The Secrets of Dunwich: East Anglia's lost capital
- Credit: Dunwich Museum
When you think of the important towns and cities of East Anglia, your mind jumps to Ipswich, Norwich, Lowestoft, or Bury St Edmunds, not to the tiny village of Dunwich, nestled on the coast between Sizewell and Southwold.
However in the Middle Ages this now minuscule village was probably the largest town in the county, and a busy port linking Suffolk to the continent.
Now, the former town, sometimes known as Suffolk's Atlantis, lies under the sea inspiring myths of church bells ringing underwater on a stormy day.
We spoke to an expert, who told us the story of Suffolk's lost capital.
Dr Francis Young, a Cambridge historian, and specialist in the folklore and belief of East Anglia said: "We think the town was originally Saxon.
"There's a big debate about whether Dunwich is the same place as Dummoc, which was mentioned in Bede's 7th century Ecclesiastical History of the English People as the site where Saint Felix founded the first East Anglian cathedral.
"The idea that Dunwich is East Anglia's lost capital comes from the theory that Dunwich was Dummoc, which had a cathedral.
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This seems to have been a source of pride in the medieval town.
"A seal of the bishop of Dummoc has been found in Eye whose monastery controlled the monastery in Dunwich, which helps support this theory, although others argue Dummoc was, in fact, Walton Castle, which has sunk into the sea at Felixstowe."
Speaking about the significance of the town, he added "Dunwich was the obvious place to build a port. We know Dunwich had eight parish churches, which makes it comparable in size to contemporary Ipswich.
"The churches weren't the only religious institutions: the Dominicans and the Franciscans both had friaries on the site and the Knights Templar had a chapter house.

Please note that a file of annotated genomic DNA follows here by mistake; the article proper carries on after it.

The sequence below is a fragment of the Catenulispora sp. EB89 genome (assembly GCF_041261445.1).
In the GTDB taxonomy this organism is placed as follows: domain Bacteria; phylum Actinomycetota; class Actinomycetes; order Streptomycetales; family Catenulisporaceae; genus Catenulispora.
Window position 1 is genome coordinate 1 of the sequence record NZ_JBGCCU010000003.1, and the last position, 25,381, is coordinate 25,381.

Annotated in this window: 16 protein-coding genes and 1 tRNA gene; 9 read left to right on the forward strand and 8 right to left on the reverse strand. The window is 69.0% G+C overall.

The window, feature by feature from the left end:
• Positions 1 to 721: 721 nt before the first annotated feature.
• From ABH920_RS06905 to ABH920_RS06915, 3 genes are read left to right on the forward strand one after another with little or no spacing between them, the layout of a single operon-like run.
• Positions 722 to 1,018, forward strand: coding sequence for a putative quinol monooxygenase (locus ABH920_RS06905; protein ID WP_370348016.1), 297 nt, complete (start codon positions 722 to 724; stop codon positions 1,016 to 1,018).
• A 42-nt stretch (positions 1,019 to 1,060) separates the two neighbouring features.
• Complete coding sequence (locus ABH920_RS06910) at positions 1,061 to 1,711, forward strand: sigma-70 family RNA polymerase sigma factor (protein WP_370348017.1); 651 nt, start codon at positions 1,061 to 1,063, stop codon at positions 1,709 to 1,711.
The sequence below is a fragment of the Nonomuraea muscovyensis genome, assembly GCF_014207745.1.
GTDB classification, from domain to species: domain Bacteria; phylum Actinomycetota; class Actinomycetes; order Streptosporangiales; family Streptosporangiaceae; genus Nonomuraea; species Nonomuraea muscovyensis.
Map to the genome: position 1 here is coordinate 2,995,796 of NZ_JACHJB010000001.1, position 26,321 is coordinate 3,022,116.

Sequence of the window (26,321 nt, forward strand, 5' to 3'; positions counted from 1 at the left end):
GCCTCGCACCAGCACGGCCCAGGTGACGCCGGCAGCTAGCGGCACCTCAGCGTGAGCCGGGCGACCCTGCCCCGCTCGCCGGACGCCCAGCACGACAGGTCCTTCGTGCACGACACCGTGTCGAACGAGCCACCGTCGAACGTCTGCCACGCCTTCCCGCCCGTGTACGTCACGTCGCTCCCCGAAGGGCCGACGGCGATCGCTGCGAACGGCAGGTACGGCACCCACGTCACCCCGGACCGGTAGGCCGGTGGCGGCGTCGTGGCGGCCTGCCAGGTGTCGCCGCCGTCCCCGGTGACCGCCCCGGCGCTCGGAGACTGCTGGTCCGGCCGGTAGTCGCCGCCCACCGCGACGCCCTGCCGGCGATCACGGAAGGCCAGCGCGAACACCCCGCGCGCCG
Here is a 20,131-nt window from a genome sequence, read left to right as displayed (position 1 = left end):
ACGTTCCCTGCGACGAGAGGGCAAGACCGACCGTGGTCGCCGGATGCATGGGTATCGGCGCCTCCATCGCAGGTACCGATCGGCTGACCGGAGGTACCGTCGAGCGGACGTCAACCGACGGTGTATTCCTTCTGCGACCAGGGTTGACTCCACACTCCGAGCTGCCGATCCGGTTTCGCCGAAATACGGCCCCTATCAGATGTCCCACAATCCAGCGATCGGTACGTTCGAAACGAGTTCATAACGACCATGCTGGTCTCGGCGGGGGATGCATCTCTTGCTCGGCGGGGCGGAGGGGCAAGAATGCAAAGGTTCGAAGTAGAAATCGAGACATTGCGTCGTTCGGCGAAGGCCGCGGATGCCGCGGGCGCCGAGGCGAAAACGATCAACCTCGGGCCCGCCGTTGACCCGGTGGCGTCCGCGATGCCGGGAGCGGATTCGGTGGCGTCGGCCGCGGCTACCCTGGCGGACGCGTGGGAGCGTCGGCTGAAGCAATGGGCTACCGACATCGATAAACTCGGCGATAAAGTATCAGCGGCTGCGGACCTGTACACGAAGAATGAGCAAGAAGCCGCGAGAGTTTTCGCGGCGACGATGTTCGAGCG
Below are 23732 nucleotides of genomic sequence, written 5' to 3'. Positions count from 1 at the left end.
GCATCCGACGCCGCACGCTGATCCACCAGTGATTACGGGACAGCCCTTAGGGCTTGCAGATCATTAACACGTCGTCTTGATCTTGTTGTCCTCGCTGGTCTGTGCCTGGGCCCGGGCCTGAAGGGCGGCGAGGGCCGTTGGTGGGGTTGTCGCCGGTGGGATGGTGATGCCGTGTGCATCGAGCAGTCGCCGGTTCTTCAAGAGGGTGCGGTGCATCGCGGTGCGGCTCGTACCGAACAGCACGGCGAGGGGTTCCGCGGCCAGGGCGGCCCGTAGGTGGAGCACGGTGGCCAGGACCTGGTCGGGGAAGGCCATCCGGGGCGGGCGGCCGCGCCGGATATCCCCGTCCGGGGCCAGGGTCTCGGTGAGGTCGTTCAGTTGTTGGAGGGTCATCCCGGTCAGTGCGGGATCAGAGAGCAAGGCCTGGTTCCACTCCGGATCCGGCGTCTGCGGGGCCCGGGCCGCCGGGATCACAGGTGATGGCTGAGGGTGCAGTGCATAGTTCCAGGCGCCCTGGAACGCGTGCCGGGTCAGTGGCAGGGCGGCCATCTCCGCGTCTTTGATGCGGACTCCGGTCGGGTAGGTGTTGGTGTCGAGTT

"While it was never formally incorporated as a city, for the Middle Ages Dunwich was a very large town.
"The Domesday Book of 1086 records a population of 3,000 people, and it probably peaked at around 6000 people in the 12th century. For comparison, Bury St Edmunds had only reached 6,000 people by the 18th century.
"The town would have had all of the things that go on in a major port: fishing, merchants warehouses, shipbuilders, people who made ships tack — A place of this size would have had everything."
However, having everything just meant the town had more to lose.
Dr Young continues: "In the 12th century Dunwich was hit by a storm surge known as the flood of Marcellus in which the harbor was destroyed, and the river changed course north, damaging the town's access to navigable rivers, which were vital to medieval commerce.
"This was comparable to the surge which occurred in 1947, which caused massive damage on the Essex coast. East Anglia has this sandy coastline that isn't held together by anything. A big surge that hits the cliffs can drag a lot of earth away.
"There are no sources on if anyone died, with people mostly complaining about the loss of buildings and property.
"We mostly rely on financial records for this period, and they show people were very concerned. The Benedictines in particular were worried about their priory, while the Dominicans moved to Blythburgh.
"The flood led to the commercial impetus behind the town going away, but the destruction of Dunwich was gradual, not overnight."
"It remained a fairly big town in the 16th century. The temple church survived the initial flood and was taken over by the hospitallers. There's a map dating from 1587, which shows half a city. The last church only fell into the sea in 1919."
In the early modern period, Dunwich held a different significance: "Parliamentary constituencies tended to be decided by ancient tradition.
"In the Middle Ages, Dunwich was what was called a free town. As a free town, Dunwich had a mayor and a corporation of Aldermen who were in charge. This also meant Dunwich returned 2 MPs to the House of Commons.
"As the population decreased, the town kept this right so that by the 18th century, whoever owned the now minuscule village of Dunwich essentially owned 2 seats in the house of commons. While this was happening, massive cities such as Manchester, which had sprouted up after the middle ages, had no representation.
"This was finally solved by the Reform Act of 1832, and the institution of a census in 1841, which led to the constituency boundaries being redrawn."
Dr Young believes if the town had survived it would have led to the county being quite different today.
He said: "I think it would have detracted from the importance of Bury St Edmunds.
"East Suffolk has always had a bit of tension between the central agricultural belt and the coast. A major urban and religious center would have brought the center of gravity of the county to the east, and potentially have led to more links with Europe."